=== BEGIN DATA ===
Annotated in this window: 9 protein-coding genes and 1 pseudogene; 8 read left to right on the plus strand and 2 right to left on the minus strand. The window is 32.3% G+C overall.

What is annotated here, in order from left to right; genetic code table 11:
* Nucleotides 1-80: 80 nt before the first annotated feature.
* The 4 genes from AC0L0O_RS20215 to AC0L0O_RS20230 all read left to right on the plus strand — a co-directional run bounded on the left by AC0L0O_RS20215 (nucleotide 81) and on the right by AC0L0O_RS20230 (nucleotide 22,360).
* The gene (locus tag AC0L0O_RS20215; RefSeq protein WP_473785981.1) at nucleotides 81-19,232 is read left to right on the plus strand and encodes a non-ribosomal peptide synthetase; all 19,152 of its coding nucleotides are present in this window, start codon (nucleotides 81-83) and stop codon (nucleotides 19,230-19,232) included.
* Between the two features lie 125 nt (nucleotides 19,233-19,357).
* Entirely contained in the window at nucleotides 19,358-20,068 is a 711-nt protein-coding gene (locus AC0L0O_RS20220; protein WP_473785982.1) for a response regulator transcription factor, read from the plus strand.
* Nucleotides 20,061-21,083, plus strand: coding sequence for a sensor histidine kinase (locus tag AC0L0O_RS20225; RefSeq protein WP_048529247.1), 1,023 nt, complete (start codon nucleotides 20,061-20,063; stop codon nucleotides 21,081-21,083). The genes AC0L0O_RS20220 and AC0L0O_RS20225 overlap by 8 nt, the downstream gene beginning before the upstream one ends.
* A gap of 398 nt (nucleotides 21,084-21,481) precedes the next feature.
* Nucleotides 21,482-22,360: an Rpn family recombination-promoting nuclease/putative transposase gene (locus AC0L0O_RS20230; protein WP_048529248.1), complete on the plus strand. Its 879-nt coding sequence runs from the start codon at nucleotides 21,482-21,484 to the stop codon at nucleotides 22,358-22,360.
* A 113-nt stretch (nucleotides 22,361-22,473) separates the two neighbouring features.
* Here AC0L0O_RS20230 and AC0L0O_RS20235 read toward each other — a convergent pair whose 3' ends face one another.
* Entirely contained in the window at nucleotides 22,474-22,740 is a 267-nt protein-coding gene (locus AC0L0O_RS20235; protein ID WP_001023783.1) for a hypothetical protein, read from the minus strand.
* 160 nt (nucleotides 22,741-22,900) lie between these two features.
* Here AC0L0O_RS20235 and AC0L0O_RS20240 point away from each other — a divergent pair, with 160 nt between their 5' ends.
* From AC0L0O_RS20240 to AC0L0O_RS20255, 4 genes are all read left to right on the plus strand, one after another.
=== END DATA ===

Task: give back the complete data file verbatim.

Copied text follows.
Annotated in this window: 9 protein-coding genes and 1 pseudogene; 8 read left to right on the plus strand and 2 right to left on the minus strand. The window is 32.3% G+C overall.

What is annotated here, in order from left to right; genetic code table 11:
* Nucleotides 1-80: 80 nt before the first annotated feature.
* The 4 genes from AC0L0O_RS20215 to AC0L0O_RS20230 all read left to right on the plus strand — a co-directional run bounded on the left by AC0L0O_RS20215 (nucleotide 81) and on the right by AC0L0O_RS20230 (nucleotide 22,360).
* The gene (locus tag AC0L0O_RS20215; RefSeq protein WP_473785981.1) at nucleotides 81-19,232 is read left to right on the plus strand and encodes a non-ribosomal peptide synthetase; all 19,152 of its coding nucleotides are present in this window, start codon (nucleotides 81-83) and stop codon (nucleotides 19,230-19,232) included.
* Between the two features lie 125 nt (nucleotides 19,233-19,357).
* Entirely contained in the window at nucleotides 19,358-20,068 is a 711-nt protein-coding gene (locus AC0L0O_RS20220; protein WP_473785982.1) for a response regulator transcription factor, read from the plus strand.
* Nucleotides 20,061-21,083, plus strand: coding sequence for a sensor histidine kinase (locus tag AC0L0O_RS20225; RefSeq protein WP_048529247.1), 1,023 nt, complete (start codon nucleotides 20,061-20,063; stop codon nucleotides 21,081-21,083). The genes AC0L0O_RS20220 and AC0L0O_RS20225 overlap by 8 nt, the downstream gene beginning before the upstream one ends.
* A gap of 398 nt (nucleotides 21,084-21,481) precedes the next feature.
* Nucleotides 21,482-22,360: an Rpn family recombination-promoting nuclease/putative transposase gene (locus AC0L0O_RS20230; protein WP_048529248.1), complete on the plus strand. Its 879-nt coding sequence runs from the start codon at nucleotides 21,482-21,484 to the stop codon at nucleotides 22,358-22,360.
* A 113-nt stretch (nucleotides 22,361-22,473) separates the two neighbouring features.
* Here AC0L0O_RS20230 and AC0L0O_RS20235 read toward each other — a convergent pair whose 3' ends face one another.
* Entirely contained in the window at nucleotides 22,474-22,740 is a 267-nt protein-coding gene (locus AC0L0O_RS20235; protein ID WP_001023783.1) for a hypothetical protein, read from the minus strand.
* 160 nt (nucleotides 22,741-22,900) lie between these two features.
* Here AC0L0O_RS20235 and AC0L0O_RS20240 point away from each other — a divergent pair, with 160 nt between their 5' ends.
* From AC0L0O_RS20240 to AC0L0O_RS20255, 4 genes are all read left to right on the plus strand, one after another.